Her curriculum was modeled after that of the male students at the liberal rabbinical school Yeshiva Chovevei Torah (YCT) in Riverdale, which Weiss founded and leads.

It must be noted that the rabbinic training program that this woman and her male colleagues undergo at YCT is not close to the level of scholarship required to become anything that even resembles a rabbi who is a competent religious leader and halachic decisor. Chovevei Torah students learn an approximate average of 67 minutes of Gemara per day. Contrast that with Yeshiva University’s Undergraduate Yeshiva College Mazer Yeshiva Program, which requires a minimum of approximately 4.5 hours per day of Gemara, or a yeshiva like Bais Medrash Govoah in Lakewood, which has a minimum of some 8 hours a day, and you start to realize what the extent of Ms. Hurwitz’s “same…training and examination as male Orthodox rabbinical students” really is.

What is really important is that even if she would truly be qualified, the title is an oxymoron. The word “Orthodox” cannot possibly be joined with the terms “female rabbi,” “rabbah,” “maharat,” or whatever one chooses to call the position, because authentic halacha does not permit such an arrangement, period.

The concept of an “Orthodox female rabbi,” which both Rabbi Weiss and Ms. Hurwitz claim to be legitimate within Orthodoxy, is actually anything but Orthodox. Indeed, it follows that not only is Ms. Hurwitz not an Orthodox rabbi or rabbah, but Weiss himself, by setting her forward, behaves in a clearly un-Orthodox manner and should no longer be called an Orthodox rabbi.

The sad truth is that we are not surprised by this new development, and, if things continue with little reaction from authentic Orthodoxy, we will not be surprised when Weiss releases his future press release saying that they have decided to do away with the “rabbah” title and have chosen to make things simpler by calling her “rabbi.”

Avi Weiss has a long history. He kept on pushing the envelope as far as he could and waited to see if anyone pushed back. When there was none, he took the next step, and the next and the next. By now he has clearly stepped off the cliff of Orthodoxy and descended into a different realm.

His establishment of his so-called “Open Orthodox yeshiva,” Chovevei Torah, and the “maharat” title are ways of testing the waters. He waited to see if anyone would cry out and protest. No one did, so he advanced to the next step.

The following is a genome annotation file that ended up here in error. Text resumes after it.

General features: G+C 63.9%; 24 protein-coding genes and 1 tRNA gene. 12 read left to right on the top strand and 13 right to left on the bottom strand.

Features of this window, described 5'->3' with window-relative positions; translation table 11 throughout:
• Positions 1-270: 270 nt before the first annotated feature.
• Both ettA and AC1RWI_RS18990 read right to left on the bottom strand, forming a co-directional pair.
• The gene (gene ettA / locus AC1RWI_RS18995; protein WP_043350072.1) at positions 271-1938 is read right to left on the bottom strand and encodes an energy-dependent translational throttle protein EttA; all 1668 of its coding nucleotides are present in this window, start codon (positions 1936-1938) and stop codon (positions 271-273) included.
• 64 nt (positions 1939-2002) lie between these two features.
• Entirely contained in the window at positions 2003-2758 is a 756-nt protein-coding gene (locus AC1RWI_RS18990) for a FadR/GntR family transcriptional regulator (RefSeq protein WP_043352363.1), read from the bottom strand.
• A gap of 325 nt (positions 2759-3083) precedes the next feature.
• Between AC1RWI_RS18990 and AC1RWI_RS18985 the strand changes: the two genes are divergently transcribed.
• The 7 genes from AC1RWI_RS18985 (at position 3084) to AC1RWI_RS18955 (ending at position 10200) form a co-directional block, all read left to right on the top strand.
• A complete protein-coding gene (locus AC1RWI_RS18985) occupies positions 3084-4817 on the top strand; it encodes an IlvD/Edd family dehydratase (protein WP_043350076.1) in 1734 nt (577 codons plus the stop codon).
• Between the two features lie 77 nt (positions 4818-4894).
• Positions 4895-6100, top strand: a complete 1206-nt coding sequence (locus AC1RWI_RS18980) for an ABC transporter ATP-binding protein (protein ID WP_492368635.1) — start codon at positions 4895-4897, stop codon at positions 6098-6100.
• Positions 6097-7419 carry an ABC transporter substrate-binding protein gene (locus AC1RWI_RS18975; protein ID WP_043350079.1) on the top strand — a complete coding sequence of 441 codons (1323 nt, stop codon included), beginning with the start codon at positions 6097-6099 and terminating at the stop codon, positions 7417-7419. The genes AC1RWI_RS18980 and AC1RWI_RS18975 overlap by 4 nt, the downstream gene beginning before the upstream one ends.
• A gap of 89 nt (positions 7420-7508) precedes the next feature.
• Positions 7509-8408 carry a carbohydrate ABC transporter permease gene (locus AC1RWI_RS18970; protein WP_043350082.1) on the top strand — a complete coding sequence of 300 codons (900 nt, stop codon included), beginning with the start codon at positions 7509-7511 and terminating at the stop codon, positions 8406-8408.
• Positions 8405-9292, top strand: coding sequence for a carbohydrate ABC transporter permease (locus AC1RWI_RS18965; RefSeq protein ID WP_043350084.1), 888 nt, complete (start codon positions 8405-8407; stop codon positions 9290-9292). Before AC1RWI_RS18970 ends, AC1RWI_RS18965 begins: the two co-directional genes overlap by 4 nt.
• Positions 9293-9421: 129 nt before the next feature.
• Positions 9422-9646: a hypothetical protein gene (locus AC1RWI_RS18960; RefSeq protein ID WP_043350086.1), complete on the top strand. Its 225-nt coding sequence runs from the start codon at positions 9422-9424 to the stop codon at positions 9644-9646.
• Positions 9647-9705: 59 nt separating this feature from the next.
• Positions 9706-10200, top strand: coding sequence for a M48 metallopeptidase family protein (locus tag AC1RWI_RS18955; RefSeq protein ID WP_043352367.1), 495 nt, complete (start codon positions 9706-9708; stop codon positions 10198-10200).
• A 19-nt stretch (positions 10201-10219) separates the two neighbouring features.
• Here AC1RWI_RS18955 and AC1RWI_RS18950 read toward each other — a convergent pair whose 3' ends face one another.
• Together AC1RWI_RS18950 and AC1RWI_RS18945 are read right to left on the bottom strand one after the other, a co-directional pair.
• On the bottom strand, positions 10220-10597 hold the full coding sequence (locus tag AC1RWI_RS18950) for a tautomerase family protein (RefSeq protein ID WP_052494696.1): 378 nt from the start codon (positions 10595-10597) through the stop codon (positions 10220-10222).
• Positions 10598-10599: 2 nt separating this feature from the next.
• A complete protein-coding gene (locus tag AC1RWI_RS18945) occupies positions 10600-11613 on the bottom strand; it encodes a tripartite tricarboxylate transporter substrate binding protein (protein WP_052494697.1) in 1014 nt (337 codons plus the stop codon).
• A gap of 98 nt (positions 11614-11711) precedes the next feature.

The truth is that there was one solitary cry of protest - by this newspaper. Over the years, Yated Ne’eman has been consistently chronicling Weiss’ aberrations and raising its voice in protest, but it has been a lone voice in the wilderness. Orthodoxy in general - right, left and center - has been deafeningly silent on all of this. Weiss has heard the silence as one hears a thunderbolt. He has determined that if the only one who really cares is the Yated, then certainly he can move forward with his agenda. And he has.

We cannot allow someone whose guide is 20th century feminism, rather than halacha as codified by Chazal and practiced by religious Jews throughout the ages, to continue to hijack and attempt to redefine Orthodoxy. The rabbinic ordination of Sara Hurwitz was the culmination of a clever campaign which surreptitiously sought to synthesize feminism with normative Judaism through a series of incremental steps.

Weiss’ actions are even more brazen than those of the original reformers, yet he has succeeded in evading the eye of scrutiny and is permitted to parade as an Orthodox rabbi.

Why should we care? For the same reason Jews cared for the past three hundred years when reformers of all stripes advanced their agendas. We fought back and repelled them out of the normative community. There is no reason that Weiss should be permitted to speak in our name. There is no reason that students of his rabbinic institute should be allowed to label themselves as Orthodox and compete against frum candidates for open pulpits in synagogues across the country.

Having learnt from the Maskilim of previous centuries, the students of that movement in this century demonstrate that they have learned from the mistakes of the former. Without seeking to entrap the masses on an individual level and convert them to their beliefs, they concentrate their efforts on a communal level, aiming to conquer pulpits in communities across the United States and Canada in their bid to corrupt Orthodoxy.

Zacharias Frankel, referred to as the Conservative movement’s intellectual ancestor, wrote that, “The means [of transformation] must be grasped with such care, thought through with such discretion, created always with such awareness of the moment in time, that the goal will be reached unnoticed, that the forward progress will seem inconsequential to the average eye.”

If Weiss is not condemned, he will not stop with “maharat,” or “rabbah,” or whatever other silly name he comes up with. Pretty soon it won’t be considered silly, and there will be more and more aberrations, if the phenomenon is permitted to take hold.

Yes, it is late. We should have dealt with this earlier. But it is not too late.

This is not a time to remain silent.

Weiss is succeeding in trampling, with impunity, on our most prized possession. We can not just stand on the sidelines and watch.